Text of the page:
Crazy Mountain’s former landlord in Baker filed a lawsuit last week, alleging the local brewery still owes back rent.
Crazy Mountain moved out of the 37,000-square-foot building at 471 Kalamath St. in April, opting instead to contract brew with Sleeping Giant Brewing Co. and open a taproom in Alpine Dog Brewery’s former 4,200-square-foot taproom at the corner of Colfax Avenue and Ogden Street.
The owner of the Kalamath Street building — 471 Kalamath LLC, managed by Steve Mooney — filed the lawsuit on Oct. 8.
Crazy Mountain Brewing itself isn’t a defendant in the suit. The defendants are Dr. Graham and Susan Burton, who were guarantors when Crazy Mountain signed its lease, according to the lawsuit.
Attorney Seth Murphy of Spierer, Woodward, Corbalis & Goldberg, who is representing the landlord, declined to comment.
The Burtons could not be reached for comment. Graham is the founder and board member of London-based LDN Pharma, according to his LinkedIn. Crazy Mountain CEO Barry Watkins said Graham is an investor in the brewery.
Mooney, acting as 471 Kalamath LLC, bought the former Breckenridge Brewery building for $3.35 million in 2015, city records show. According to the lawsuit, Crazy Mountain signed a five-year lease for the Baker building that same year.
In March 2020, the local brewery stopped paying rent and associated charges, according to the lawsuit. The lease ended in July 2020, but Crazy Mountain did not vacate the residence.
Watkins told BusinessDen that, after the lease ended in July, Crazy Mountain began negotiating terms with the landlord for a possible renewal during what he called a “holdover period.”
“We paid rent through the term of the lease,” Watkins said. “These are holdover amounts they’re referring to.”
In October 2020, Crazy Mountain made a partial payment towards the rent and other amounts due, according to the lawsuit. But two months later, 471 Kalamath LLC commenced an eviction action in Denver County Court.
In January, the landlord and Crazy Mountain entered into an informal agreement that allowed the brewery to remain in the building through March 31, 2021, and Crazy Mountain made another partial payment towards rent.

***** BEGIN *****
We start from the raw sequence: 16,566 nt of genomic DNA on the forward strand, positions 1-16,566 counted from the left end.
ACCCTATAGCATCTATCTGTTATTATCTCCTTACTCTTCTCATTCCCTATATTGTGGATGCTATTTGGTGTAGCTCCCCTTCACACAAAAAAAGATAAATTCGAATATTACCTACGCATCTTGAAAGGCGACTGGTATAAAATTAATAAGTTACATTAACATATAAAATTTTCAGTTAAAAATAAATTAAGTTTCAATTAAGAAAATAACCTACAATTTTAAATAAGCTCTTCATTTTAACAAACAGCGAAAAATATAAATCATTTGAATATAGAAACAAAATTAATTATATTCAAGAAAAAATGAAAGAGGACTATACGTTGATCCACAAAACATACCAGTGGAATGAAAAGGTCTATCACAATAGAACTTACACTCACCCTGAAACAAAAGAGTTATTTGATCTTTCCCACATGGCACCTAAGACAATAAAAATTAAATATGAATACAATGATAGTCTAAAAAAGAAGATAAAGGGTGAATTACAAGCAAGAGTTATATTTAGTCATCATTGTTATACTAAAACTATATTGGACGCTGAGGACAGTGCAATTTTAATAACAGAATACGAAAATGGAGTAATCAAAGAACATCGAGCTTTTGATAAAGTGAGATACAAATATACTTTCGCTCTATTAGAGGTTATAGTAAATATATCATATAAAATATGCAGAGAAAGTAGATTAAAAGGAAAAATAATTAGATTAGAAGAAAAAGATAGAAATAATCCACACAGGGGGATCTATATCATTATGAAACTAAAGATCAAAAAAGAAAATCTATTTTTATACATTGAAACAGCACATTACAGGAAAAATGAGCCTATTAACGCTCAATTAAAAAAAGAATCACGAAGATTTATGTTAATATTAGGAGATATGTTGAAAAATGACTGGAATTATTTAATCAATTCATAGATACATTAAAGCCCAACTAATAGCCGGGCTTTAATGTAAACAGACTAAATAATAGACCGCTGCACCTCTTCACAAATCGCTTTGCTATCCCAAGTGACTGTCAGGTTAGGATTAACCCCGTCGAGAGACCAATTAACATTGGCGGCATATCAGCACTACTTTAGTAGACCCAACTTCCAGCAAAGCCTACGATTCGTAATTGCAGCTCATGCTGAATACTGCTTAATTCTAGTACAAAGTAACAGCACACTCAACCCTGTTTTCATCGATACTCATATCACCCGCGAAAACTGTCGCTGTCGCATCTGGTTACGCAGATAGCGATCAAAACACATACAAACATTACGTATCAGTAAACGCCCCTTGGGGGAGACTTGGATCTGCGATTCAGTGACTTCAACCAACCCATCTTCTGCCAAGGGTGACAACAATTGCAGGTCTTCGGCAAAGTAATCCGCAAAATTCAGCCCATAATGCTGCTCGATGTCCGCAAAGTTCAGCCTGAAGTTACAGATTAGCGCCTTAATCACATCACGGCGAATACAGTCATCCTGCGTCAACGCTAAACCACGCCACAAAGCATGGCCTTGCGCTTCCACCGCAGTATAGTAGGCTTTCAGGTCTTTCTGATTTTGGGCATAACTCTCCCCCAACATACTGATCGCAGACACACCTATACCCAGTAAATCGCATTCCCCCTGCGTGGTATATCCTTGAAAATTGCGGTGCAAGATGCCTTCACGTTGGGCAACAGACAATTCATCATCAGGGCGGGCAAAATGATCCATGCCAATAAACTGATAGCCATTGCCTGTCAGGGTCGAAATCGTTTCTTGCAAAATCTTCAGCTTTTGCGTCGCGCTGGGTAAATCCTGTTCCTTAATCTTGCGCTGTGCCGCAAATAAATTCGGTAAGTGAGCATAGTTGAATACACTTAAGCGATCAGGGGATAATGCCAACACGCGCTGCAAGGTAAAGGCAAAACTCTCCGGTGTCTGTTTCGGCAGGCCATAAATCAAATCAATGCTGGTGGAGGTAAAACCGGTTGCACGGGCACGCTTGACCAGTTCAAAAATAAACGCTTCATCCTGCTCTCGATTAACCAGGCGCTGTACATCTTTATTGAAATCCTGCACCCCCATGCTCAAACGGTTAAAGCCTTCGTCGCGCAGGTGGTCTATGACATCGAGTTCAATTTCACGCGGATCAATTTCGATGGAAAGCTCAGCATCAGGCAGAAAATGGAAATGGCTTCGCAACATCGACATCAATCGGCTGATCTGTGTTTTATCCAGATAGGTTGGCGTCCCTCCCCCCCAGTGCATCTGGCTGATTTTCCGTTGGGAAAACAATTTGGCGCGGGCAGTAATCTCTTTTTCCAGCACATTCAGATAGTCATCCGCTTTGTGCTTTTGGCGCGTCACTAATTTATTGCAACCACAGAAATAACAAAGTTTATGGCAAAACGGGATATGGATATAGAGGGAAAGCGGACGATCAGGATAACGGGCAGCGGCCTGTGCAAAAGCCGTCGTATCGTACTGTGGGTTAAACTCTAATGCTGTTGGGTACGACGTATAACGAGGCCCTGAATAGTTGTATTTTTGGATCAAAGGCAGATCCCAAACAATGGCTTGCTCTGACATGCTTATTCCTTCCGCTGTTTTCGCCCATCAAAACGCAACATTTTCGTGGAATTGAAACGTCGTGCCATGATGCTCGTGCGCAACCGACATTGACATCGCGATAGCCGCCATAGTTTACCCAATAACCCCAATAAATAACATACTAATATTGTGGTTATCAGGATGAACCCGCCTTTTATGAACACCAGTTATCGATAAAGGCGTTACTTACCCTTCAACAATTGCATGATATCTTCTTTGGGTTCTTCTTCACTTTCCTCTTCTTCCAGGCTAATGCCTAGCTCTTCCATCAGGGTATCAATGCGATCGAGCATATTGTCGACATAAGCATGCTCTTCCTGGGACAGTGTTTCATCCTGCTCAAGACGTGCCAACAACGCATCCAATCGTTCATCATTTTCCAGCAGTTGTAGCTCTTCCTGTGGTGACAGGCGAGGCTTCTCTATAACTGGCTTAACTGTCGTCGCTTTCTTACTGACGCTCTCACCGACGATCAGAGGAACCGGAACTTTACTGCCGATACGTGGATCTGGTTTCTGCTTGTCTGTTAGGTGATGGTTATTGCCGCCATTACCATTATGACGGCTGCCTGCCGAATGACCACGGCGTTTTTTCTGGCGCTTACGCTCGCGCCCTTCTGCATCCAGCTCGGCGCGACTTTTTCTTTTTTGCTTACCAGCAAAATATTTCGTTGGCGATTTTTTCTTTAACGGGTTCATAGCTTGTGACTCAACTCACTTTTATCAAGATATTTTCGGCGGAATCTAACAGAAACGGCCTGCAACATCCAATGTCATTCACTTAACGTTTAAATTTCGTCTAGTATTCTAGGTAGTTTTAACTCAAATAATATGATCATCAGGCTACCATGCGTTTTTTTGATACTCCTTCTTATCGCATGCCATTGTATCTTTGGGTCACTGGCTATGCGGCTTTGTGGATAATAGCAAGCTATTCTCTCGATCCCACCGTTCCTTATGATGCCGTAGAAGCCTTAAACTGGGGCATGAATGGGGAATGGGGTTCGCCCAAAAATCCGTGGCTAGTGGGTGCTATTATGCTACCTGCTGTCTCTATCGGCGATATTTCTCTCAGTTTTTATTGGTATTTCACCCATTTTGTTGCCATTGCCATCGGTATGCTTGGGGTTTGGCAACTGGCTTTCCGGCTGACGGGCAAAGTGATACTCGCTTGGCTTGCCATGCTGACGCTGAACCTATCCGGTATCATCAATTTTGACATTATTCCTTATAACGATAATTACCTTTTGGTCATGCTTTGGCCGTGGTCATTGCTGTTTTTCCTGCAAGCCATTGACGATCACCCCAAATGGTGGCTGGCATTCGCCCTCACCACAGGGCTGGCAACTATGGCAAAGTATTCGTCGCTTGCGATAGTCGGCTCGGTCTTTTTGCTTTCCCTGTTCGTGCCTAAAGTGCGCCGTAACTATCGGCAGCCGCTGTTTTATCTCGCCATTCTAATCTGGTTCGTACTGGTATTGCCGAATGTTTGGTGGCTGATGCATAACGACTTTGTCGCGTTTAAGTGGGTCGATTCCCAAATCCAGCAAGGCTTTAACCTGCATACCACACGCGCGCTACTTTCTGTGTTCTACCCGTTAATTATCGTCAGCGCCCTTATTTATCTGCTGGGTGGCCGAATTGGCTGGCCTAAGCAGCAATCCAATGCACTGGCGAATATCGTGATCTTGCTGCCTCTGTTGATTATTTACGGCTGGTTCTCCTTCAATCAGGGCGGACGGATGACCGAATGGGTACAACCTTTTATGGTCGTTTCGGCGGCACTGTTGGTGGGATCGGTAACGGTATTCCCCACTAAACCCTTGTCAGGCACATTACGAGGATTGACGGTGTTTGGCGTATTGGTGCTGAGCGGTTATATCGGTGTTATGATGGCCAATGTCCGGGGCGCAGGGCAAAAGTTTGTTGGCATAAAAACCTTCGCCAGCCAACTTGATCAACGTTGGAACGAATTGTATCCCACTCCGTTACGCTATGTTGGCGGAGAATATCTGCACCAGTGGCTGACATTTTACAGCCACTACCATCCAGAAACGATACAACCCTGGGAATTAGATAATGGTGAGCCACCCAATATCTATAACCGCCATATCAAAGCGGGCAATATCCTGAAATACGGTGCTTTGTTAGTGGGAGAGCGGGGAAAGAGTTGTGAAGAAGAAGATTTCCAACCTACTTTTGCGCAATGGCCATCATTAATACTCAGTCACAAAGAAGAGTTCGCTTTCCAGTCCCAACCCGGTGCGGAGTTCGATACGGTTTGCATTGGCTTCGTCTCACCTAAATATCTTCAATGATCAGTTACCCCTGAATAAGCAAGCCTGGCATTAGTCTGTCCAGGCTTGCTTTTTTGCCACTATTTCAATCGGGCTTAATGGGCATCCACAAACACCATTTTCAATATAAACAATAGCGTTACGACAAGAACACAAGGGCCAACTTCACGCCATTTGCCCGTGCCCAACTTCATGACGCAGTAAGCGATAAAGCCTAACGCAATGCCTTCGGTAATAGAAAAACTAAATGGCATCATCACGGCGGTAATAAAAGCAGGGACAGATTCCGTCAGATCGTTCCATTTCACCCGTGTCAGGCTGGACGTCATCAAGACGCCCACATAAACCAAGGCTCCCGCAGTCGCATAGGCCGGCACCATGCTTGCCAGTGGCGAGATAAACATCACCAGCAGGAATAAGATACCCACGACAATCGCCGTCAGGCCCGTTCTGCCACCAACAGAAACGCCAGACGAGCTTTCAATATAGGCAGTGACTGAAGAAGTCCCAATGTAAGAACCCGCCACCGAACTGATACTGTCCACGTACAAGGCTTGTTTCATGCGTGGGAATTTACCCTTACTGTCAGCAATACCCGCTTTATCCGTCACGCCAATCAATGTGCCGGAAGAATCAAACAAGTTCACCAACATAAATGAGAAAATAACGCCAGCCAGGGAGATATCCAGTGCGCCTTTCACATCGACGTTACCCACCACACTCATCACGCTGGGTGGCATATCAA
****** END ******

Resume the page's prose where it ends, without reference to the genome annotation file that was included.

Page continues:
“Under terms of the informal stipulation the Eviction Action was to continue forward, but Plaintiff was to take no affirmative action to remove Tenant from the Premises,” the lawsuit reads.
In March this year, the Denver County Court issued a Writ of Restitution ordering the Denver County Sheriff’s Department to remove Crazy Mountain and its possessions from the property and return possession to the landlord. As agreed in the parties’ informal stipulation, the landlord took no action to exercise the Writ of Restitution, according to the lawsuit.
That same month, 471 Kalamath LLC listed the property for sale for $6 million, according to Watkins.
When the informal stipulation ended, and the two parties were not able to reach an agreement for renewal terms, the landlord re-commenced efforts to retake possession of the property. On April 29, the Sheriff executed the Writ of Restitution.
“It was unfortunate because we appreciated the landlord and our time there, but we couldn’t reach an agreement on extension terms that were mutually beneficial,” Watkins said.
The lawsuit against the Burtons does not specify an amount owed by Crazy Mountain.